Friday, April 23, 2010

It's William Shakespeare's Birthday

Today is the birthday of a famous man named William Shakespeare.  He was born in 1564, which was a really long time ago, and he lived in England.  Mr. Shakespeare had a funny name that made him sound like some sort of warrior caveman.  But actually he was an actor.  And also he wrote lots of poems and plays.  Today lots of kids have to read Mr. Shakespeare's plays in school.  Some kids like doing this, but other kids think the plays are hard to read because they have words in them that nobody uses anymore.

Mom has read a bunch of Mr. Shakespeare's plays because she majored in English in college.  And this is why she remembers what day his birthday was and she made me write about him in my blog.  But the problem with Mr. Shakespeare is that we don't know much about his personal life, including whether he had any dogs or not.  In fact, we don't even know if he wrote his own plays or not.  It would be very shocking to think that someone else wrote Mr. Shakespeare's plays, but it might be the truth.

Anyway, the part about whether he had a dog or not is what I am most interested in.  While doing some in-depth research, I found out that a man named Leon Rooke wrote a book called Shakespeare's Dog.  I have not read this book, but it got a 5-star rating from two out of two readers who posted reviews on Amazon.com.  The book is about a dog named Mr. Hooker, who lived during the time when Elizabeth the First was the queen of England.  Which was the same time that William Shakespeare was around.  These two readers said the book was very good.  I asked Mom if we could buy it, but she said no, because we already have too many books that we don't have time to read.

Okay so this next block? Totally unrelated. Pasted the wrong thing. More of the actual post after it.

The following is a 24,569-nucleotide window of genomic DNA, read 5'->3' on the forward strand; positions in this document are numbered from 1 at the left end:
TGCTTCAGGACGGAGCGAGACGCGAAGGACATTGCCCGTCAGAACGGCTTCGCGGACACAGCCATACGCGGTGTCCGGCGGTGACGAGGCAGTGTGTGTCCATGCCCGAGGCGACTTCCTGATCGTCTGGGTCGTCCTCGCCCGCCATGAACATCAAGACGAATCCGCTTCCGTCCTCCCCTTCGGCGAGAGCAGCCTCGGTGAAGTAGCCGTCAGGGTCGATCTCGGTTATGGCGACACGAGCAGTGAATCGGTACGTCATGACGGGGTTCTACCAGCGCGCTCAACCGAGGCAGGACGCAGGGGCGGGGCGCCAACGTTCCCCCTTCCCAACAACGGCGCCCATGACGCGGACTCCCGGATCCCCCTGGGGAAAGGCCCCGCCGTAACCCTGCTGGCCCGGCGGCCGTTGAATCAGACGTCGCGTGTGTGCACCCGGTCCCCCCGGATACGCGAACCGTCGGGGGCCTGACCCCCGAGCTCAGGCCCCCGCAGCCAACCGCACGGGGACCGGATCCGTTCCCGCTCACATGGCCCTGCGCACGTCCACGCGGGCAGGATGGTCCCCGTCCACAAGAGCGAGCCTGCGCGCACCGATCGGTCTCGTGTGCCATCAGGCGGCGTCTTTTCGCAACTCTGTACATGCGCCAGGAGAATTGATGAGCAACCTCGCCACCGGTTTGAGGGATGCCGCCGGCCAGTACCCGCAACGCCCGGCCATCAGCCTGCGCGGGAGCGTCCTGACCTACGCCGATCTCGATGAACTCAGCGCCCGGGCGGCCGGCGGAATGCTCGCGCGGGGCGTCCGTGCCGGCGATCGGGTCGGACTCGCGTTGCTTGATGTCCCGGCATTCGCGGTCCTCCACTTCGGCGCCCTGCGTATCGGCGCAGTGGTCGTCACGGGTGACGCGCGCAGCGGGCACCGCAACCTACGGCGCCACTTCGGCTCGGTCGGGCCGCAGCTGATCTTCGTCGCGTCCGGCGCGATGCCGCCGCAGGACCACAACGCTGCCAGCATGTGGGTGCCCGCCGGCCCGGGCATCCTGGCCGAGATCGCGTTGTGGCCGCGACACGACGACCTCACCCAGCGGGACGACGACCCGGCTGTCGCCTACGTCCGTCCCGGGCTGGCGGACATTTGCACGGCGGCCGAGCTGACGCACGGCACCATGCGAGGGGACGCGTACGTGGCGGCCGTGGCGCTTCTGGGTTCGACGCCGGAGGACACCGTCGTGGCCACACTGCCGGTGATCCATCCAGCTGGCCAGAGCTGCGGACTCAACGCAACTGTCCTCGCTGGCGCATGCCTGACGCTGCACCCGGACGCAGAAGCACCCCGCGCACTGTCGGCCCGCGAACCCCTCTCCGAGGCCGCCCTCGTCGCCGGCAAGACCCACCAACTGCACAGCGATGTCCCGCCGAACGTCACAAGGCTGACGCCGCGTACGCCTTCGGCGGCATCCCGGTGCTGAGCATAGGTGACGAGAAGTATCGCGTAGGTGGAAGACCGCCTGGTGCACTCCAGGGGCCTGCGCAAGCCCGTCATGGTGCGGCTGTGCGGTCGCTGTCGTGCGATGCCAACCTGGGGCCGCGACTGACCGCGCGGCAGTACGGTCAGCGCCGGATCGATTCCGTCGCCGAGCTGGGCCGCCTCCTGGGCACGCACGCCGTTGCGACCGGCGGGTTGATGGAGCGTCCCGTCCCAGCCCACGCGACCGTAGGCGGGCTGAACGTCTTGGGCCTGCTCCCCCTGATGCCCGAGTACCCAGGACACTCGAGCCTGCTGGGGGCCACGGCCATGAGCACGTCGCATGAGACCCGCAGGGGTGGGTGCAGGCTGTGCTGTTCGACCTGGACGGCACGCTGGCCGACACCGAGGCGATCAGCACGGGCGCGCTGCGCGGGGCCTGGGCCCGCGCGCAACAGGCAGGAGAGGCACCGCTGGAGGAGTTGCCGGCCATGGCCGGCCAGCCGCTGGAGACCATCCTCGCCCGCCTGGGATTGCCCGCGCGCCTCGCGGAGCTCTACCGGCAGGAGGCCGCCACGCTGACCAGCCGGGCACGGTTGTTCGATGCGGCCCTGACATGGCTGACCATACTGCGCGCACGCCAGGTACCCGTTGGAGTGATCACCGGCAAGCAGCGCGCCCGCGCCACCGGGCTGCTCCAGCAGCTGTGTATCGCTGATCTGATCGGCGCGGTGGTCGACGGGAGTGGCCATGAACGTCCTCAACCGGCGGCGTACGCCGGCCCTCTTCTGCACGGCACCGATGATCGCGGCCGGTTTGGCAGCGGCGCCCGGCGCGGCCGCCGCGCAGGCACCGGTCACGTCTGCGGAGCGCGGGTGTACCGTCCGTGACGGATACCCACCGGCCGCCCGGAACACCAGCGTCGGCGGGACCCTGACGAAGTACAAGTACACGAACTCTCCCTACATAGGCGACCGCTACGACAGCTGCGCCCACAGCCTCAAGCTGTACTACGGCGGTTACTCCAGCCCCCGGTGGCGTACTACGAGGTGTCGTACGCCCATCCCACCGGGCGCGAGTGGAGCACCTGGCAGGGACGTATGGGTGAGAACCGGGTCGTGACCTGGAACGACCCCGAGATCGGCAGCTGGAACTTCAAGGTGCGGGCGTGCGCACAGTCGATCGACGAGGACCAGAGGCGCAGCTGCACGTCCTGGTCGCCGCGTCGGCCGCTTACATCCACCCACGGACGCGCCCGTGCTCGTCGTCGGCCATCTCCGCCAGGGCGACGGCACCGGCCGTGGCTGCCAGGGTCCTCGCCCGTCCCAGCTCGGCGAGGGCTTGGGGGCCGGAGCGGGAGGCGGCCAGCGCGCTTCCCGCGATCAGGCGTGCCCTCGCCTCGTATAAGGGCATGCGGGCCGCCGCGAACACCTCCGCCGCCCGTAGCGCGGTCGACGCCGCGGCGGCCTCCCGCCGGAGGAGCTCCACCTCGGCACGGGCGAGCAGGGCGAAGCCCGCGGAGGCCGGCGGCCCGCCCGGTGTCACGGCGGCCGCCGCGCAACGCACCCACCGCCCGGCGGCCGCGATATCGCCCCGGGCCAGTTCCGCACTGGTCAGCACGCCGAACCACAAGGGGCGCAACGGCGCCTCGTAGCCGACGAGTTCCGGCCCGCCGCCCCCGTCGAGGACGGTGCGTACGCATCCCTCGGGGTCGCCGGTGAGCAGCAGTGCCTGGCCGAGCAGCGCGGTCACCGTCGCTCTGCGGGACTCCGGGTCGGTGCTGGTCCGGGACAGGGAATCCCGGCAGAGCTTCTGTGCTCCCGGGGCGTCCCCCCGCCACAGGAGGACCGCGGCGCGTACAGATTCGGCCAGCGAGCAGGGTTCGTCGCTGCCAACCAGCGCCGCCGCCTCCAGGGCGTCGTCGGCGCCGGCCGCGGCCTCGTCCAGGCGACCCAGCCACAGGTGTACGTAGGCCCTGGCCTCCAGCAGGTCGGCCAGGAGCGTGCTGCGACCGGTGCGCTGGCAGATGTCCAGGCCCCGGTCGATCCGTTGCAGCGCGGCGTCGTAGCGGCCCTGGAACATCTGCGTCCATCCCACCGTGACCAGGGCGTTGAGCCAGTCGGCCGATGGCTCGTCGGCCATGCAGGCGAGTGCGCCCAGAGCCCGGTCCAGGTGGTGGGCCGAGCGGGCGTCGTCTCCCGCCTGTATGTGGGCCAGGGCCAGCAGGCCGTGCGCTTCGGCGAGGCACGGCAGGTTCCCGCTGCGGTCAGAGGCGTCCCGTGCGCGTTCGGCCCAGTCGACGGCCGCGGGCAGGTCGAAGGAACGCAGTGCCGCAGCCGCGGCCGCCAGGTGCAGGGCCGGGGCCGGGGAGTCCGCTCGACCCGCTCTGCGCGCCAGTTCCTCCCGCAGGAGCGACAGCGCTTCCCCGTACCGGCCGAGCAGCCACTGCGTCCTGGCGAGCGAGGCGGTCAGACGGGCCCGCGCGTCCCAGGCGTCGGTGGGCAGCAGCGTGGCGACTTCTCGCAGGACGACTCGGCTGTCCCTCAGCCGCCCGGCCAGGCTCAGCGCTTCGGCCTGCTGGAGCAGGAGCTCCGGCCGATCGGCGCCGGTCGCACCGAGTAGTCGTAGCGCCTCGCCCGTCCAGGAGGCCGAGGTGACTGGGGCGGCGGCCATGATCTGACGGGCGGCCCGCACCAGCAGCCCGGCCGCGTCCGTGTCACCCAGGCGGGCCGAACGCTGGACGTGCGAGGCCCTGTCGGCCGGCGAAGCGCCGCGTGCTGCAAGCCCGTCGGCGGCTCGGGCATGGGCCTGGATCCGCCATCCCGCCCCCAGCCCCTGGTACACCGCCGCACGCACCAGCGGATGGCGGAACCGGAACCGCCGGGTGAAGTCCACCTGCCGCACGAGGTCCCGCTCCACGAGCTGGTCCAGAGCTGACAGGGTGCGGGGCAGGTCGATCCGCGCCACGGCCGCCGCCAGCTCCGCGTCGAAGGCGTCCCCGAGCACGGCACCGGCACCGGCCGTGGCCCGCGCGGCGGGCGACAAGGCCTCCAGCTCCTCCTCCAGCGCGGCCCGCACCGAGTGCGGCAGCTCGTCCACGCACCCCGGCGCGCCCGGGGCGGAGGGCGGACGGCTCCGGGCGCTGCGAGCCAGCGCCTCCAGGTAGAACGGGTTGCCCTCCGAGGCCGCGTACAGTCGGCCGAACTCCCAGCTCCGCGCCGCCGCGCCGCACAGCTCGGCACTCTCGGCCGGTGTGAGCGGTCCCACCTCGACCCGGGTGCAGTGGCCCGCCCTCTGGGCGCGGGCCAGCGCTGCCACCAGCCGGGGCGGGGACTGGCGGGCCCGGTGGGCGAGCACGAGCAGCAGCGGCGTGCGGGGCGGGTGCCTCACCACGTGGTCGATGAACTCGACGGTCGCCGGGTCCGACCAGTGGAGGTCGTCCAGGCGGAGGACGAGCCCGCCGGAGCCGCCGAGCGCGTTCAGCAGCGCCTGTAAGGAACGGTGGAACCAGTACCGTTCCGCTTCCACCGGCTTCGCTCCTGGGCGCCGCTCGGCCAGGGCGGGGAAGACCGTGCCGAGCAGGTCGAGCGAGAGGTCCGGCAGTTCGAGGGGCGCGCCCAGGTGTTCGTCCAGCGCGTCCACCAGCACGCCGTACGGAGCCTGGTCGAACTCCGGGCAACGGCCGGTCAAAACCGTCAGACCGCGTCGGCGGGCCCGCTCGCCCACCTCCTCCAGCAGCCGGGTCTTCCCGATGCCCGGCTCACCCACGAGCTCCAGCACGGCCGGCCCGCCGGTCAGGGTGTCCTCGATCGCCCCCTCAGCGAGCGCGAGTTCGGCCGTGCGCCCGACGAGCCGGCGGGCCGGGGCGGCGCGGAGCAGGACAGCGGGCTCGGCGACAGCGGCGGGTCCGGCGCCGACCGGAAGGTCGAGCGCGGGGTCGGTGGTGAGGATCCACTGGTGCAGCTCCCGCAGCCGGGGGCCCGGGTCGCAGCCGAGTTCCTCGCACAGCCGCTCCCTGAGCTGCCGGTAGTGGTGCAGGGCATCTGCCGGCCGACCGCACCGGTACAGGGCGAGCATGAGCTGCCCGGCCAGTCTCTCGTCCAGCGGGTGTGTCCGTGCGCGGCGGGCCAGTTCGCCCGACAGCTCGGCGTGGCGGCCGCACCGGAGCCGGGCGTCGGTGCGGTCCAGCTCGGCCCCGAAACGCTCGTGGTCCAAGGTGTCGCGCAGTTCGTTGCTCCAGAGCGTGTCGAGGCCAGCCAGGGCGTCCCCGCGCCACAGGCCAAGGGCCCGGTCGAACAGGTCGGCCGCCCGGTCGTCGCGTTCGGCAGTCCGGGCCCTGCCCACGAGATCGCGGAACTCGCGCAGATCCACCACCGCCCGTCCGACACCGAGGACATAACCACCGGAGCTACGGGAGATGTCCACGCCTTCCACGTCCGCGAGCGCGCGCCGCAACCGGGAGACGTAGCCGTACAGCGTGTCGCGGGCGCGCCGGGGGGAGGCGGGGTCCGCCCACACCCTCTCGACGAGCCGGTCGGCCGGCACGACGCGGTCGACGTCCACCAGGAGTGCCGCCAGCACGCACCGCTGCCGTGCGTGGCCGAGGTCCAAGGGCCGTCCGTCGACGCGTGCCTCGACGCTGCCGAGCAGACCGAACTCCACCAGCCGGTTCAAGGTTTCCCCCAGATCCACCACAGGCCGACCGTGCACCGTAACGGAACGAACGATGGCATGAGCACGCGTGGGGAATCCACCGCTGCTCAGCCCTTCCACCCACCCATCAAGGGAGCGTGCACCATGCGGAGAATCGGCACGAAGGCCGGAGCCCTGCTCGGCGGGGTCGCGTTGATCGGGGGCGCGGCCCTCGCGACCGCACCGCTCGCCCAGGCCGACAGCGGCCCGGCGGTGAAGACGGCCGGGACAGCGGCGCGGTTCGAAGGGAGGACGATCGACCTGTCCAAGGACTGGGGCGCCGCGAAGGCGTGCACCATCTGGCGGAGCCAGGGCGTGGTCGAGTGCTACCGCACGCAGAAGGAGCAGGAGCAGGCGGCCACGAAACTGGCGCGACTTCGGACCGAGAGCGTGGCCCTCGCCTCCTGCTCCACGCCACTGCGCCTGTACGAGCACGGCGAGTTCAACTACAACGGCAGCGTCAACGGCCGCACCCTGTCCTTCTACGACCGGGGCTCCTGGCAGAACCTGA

So anyway, the fact that there is a book called Shakespeare's Dog does not really prove that William Shakespeare himself had any dogs.  Back in those days, dogs were not treated as nicely as they are now, which is very sad.  If you called someone a dog, for example, it meant you did not have a good opinion of that person.  Like, for example, in one of Mr. Shakespeare's plays, The Merchant of Venice, here is what Shylock says:  "Thou callest me a dog before thou hast cause.  But since I am a dog, beware my fangs."

Here's a quote I like better.  It's from A Midsummer Night's Dream:  "Bulldogs are adorable, with faces like toads that have been sat on.  My hounds are bred out of the Spartan kind; So flew'd, so sanded; their heads are hung with ears that sweep away the morning dew..."  I looked up flews and learned that it is what you call the parts of a dog's upper lip that hang down.  Basenjis don't have droopy lips, so we don't really need to use a word like flews very much.  I'm not sure what it means to say that a dog is "sanded," but this person in the play seems to be saying that he likes bloodhound-type dogs better than smushy-faced dogs like bulldogs.

Anyway, that's the problem with Mr. Shakespeare.  He was always using words that you have to look up in the dictionary.  And also he didn't write an autobiography or give interviews to the press so that people could learn about his personal life and whether he liked dogs or not.  One thing we do know about him is that he was probably born in this house, which Mom has actually visited.

Okay, well, that's pretty much all I can tell you about a man that we don't know much about.  I just wish he had written some plays about dogs.  That would have been a really good thing to do.

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